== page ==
Still plenty of room in Aspen’s tourist accommodations for World Cup Finals in March |

Still plenty of room in Aspen’s tourist accommodations for World Cup Finals in March

A crowd cheers U.S. skier Mikaela Shiffrin as she crosses the finish line and takes 1st place in the women's slalom in November 2015 in Aspen. Larger crowds are expected for the World Cup Finals in March.
Aspen Times file photo |


March 15: Men’s and women’s downhill

March 16: Men’s and women’s super G

March 17: Nations Team Event

March 18 and 19: Men’s and women’s slalom and giant slalom

Tourist accommodations at Aspen and Snowmass Village are only about half full as of right now for the World Cup Finals week in March, but Aspen Skiing Co. officials said they are expecting a full house.

The latest occupancy report indicates that advance bookings are pacing ahead of last year for the same week, according to Bill Tomcich, president of Stay Aspen Snowmass, a central reservation agency. Without the Finals, occupancy for that period would likely be weaker, he said.

Nevertheless, there are still a lot of rooms available during the illustrious event, which runs March 15 to 19 at Aspen Mountain. Tomcich said there might be a misperception among travelers that the town already is booked because of the international skiing event.

The 25 top men’s and women’s racers in each discipline on the World Cup circuit this season will compete in eight speed and technical races as well as a mixed-gender team race.

“We have 100 percent confidence that the resort will be full.” — Skico’s Jeff Hanle

A downhill race will be held for both men and women on opening day, March 15. That will be followed by a super G on March 16 and the Nations Team Event on March 17.

The men’s and women’s slalom and giant slalom races will be staggered over the weekend, March 18 and 19.

The winners in each discipline will be crowned during the finals as will the overall World Cup points champions.

This will be the first time the World Cup Finals have been held outside of Europe since 1997, so it’s a rare chance for U.S. race fans to see an event of this magnitude.

Killington, Vermont, attracted an estimated 16,000 and 13,000 spectators on Nov. 26 and 27, respectively, for women’s technical events. It was the first time the resort has ever hosted World Cup events and the first time the circuit has visited the eastern U.S. since 1991, according to the U.S. Ski Team.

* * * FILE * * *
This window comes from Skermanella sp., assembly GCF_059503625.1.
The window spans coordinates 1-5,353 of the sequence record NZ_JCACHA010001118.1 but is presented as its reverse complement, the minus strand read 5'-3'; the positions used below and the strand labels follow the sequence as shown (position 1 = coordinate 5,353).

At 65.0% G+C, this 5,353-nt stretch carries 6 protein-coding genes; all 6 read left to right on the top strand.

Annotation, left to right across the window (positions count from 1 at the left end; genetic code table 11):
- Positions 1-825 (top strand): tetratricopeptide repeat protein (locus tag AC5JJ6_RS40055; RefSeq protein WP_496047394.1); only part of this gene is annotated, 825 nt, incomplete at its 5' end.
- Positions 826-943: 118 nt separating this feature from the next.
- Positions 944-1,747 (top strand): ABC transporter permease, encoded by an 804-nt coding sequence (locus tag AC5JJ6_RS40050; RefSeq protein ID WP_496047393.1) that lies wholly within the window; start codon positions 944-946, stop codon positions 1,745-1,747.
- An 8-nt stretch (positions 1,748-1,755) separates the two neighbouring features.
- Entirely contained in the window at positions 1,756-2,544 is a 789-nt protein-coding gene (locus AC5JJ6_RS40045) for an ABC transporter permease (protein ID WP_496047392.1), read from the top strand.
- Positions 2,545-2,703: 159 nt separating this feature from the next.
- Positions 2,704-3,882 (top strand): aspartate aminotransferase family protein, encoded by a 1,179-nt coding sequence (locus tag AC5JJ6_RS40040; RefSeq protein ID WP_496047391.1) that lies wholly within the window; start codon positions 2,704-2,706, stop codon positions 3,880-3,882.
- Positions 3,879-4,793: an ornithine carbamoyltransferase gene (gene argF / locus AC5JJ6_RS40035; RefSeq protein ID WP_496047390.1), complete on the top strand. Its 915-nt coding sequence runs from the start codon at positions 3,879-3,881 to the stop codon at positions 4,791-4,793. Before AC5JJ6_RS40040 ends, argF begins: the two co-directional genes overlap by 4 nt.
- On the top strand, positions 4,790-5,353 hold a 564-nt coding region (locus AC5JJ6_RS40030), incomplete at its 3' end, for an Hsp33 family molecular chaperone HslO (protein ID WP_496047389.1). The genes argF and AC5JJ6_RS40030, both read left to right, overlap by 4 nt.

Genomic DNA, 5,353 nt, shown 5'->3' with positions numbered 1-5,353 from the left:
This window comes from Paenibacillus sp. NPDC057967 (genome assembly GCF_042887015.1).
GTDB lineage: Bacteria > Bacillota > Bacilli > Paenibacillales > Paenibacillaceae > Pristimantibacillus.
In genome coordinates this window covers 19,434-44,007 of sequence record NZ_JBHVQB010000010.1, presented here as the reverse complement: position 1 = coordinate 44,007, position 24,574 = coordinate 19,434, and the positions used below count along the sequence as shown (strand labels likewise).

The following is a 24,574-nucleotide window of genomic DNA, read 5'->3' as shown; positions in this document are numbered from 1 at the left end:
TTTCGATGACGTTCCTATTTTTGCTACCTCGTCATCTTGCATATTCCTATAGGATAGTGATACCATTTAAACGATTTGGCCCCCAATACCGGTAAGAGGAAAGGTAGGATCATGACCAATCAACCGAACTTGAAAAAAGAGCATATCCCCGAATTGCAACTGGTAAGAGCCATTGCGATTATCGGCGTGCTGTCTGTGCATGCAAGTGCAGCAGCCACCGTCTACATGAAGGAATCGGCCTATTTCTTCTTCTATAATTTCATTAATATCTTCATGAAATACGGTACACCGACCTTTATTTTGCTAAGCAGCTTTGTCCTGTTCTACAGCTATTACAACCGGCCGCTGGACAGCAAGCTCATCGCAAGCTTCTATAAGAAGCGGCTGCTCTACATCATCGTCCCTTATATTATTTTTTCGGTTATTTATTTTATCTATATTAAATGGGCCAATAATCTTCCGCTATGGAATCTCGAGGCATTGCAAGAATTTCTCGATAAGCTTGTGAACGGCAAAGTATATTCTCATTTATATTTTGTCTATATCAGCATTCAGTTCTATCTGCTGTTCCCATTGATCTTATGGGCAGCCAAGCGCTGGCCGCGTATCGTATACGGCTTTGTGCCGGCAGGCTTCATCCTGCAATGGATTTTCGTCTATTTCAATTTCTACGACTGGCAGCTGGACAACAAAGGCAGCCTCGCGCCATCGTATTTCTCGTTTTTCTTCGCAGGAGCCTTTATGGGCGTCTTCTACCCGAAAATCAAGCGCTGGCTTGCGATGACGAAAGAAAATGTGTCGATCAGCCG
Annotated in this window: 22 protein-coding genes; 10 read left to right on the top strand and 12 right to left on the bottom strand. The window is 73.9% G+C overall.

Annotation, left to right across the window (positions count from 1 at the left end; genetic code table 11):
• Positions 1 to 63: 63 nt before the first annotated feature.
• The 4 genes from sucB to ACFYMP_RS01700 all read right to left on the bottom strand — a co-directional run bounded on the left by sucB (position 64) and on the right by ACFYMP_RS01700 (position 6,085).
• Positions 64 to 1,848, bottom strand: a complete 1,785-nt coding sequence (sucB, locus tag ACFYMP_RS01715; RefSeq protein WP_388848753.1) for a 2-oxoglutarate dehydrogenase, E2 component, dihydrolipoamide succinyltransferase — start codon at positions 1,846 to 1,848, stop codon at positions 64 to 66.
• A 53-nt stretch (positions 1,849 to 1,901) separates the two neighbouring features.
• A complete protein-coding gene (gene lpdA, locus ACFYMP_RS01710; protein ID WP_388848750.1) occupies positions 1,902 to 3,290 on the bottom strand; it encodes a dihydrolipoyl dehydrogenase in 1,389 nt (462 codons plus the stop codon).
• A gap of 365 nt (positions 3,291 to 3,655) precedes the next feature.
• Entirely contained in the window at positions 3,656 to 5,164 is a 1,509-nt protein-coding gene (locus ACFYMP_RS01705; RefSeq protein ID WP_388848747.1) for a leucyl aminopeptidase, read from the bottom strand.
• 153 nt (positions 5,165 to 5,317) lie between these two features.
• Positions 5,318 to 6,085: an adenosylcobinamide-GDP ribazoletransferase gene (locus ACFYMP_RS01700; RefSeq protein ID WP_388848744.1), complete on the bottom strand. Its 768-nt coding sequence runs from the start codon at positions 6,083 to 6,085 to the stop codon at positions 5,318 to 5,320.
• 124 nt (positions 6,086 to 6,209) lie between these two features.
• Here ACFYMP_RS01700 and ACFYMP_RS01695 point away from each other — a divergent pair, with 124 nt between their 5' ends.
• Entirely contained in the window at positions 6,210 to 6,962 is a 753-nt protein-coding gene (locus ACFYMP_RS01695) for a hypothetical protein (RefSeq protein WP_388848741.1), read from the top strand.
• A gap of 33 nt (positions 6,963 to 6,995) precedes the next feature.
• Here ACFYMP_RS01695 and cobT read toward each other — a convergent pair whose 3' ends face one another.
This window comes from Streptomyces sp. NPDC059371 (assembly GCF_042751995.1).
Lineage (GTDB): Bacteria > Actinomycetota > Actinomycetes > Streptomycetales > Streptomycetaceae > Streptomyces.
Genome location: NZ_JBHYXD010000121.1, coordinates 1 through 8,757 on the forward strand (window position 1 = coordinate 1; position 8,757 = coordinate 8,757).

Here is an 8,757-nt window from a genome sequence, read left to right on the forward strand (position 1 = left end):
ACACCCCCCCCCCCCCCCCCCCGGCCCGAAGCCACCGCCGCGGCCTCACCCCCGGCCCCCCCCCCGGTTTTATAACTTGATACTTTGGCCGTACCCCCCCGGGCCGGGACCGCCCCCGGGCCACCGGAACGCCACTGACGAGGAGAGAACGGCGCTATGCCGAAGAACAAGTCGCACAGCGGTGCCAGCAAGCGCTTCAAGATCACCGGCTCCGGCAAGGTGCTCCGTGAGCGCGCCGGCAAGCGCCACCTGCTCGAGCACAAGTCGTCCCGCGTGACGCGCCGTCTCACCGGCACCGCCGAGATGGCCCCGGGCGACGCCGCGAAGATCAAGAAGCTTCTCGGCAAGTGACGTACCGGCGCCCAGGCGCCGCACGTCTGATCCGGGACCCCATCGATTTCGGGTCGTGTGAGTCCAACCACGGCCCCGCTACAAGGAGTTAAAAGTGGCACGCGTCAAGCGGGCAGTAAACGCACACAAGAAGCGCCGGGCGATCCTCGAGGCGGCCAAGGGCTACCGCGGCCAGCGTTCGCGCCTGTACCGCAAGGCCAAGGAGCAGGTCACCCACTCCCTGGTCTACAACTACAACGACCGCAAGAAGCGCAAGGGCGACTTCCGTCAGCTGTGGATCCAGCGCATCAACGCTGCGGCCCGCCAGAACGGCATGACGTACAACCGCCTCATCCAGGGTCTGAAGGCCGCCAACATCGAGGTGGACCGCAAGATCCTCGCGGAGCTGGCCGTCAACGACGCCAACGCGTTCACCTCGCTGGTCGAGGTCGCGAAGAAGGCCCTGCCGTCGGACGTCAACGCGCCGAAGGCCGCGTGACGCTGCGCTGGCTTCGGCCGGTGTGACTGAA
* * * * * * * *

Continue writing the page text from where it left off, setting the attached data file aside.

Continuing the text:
Killington had the advantage of drawing from nearby metropolitan areas.

Aspen Skiing Co. is expecting thousands of spectators for the World Cup Finals. It’s typically a busy time of the season as spring break gets cranking.

“We have 100 percent confidence that the resort will be full,” said Skico spokesman Jeff Hanle.

As many as 20 percent of all rooms available will be absorbed by ski teams — racers, coaches, support staff — and media during the Finals, Skico Vice President of Sales and Special Events John Rigney said in October.

“I think it will be a very busy week,” he said at that time.

Aspen has typically hosted women’s technical events in November in recent seasons and drawn modest crowds. For the Finals, it will erect larger grandstands, enlarge the VIP section and install a jumbotron screen somewhere in Aspen in addition to the one at the finish area. A jumbotron will also likely be placed at Snowmass Ski Area, according to organizers. There also will be spectating opportunities along the edge of the racecourses, but details haven’t been worked out yet.

Hanle said Skico isn’t planning on running any promotions during the Finals week because of the expectation that the resorts will be full.


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